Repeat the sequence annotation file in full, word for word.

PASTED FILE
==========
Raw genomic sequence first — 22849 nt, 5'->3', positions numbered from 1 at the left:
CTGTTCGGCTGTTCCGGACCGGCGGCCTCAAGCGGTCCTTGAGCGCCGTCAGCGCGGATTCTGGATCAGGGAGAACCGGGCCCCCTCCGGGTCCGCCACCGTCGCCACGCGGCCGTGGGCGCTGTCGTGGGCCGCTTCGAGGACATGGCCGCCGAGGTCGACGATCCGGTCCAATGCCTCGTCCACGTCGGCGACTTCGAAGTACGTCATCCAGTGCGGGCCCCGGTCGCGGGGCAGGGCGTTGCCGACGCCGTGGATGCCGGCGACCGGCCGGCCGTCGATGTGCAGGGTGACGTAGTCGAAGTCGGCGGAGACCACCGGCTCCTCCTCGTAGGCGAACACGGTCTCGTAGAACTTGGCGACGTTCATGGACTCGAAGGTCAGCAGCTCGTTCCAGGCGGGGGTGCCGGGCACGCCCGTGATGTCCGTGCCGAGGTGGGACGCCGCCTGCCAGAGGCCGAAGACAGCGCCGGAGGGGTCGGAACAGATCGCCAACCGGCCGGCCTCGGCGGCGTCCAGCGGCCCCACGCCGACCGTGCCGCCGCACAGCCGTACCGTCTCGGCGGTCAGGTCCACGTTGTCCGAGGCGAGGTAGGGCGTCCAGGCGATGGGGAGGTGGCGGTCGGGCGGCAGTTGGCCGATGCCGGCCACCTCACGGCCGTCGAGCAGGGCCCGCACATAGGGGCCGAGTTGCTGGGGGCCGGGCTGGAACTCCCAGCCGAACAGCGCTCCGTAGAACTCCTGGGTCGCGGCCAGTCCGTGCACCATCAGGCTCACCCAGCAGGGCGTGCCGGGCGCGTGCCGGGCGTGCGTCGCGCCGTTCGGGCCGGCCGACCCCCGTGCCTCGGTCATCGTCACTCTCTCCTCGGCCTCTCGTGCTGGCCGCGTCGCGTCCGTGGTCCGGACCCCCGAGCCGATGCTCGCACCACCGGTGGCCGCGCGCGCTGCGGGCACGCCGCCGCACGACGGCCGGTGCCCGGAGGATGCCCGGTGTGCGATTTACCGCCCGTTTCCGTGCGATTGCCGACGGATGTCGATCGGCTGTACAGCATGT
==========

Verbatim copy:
Raw genomic sequence first — 22849 nt, 5'->3', positions numbered from 1 at the left:
CTGTTCGGCTGTTCCGGACCGGCGGCCTCAAGCGGTCCTTGAGCGCCGTCAGCGCGGATTCTGGATCAGGGAGAACCGGGCCCCCTCCGGGTCCGCCACCGTCGCCACGCGGCCGTGGGCGCTGTCGTGGGCCGCTTCGAGGACATGGCCGCCGAGGTCGACGATCCGGTCCAATGCCTCGTCCACGTCGGCGACTTCGAAGTACGTCATCCAGTGCGGGCCCCGGTCGCGGGGCAGGGCGTTGCCGACGCCGTGGATGCCGGCGACCGGCCGGCCGTCGATGTGCAGGGTGACGTAGTCGAAGTCGGCGGAGACCACCGGCTCCTCCTCGTAGGCGAACACGGTCTCGTAGAACTTGGCGACGTTCATGGACTCGAAGGTCAGCAGCTCGTTCCAGGCGGGGGTGCCGGGCACGCCCGTGATGTCCGTGCCGAGGTGGGACGCCGCCTGCCAGAGGCCGAAGACAGCGCCGGAGGGGTCGGAACAGATCGCCAACCGGCCGGCCTCGGCGGCGTCCAGCGGCCCCACGCCGACCGTGCCGCCGCACAGCCGTACCGTCTCGGCGGTCAGGTCCACGTTGTCCGAGGCGAGGTAGGGCGTCCAGGCGATGGGGAGGTGGCGGTCGGGCGGCAGTTGGCCGATGCCGGCCACCTCACGGCCGTCGAGCAGGGCCCGCACATAGGGGCCGAGTTGCTGGGGGCCGGGCTGGAACTCCCAGCCGAACAGCGCTCCGTAGAACTCCTGGGTCGCGGCCAGTCCGTGCACCATCAGGCTCACCCAGCAGGGCGTGCCGGGCGCGTGCCGGGCGTGCGTCGCGCCGTTCGGGCCGGCCGACCCCCGTGCCTCGGTCATCGTCACTCTCTCCTCGGCCTCTCGTGCTGGCCGCGTCGCGTCCGTGGTCCGGACCCCCGAGCCGATGCTCGCACCACCGGTGGCCGCGCGCGCTGCGGGCACGCCGCCGCACGACGGCCGGTGCCCGGAGGATGCCCGGTGTGCGATTTACCGCCCGTTTCCGTGCGATTGCCGACGGATGTCGATCGGCTGTACAGCATGT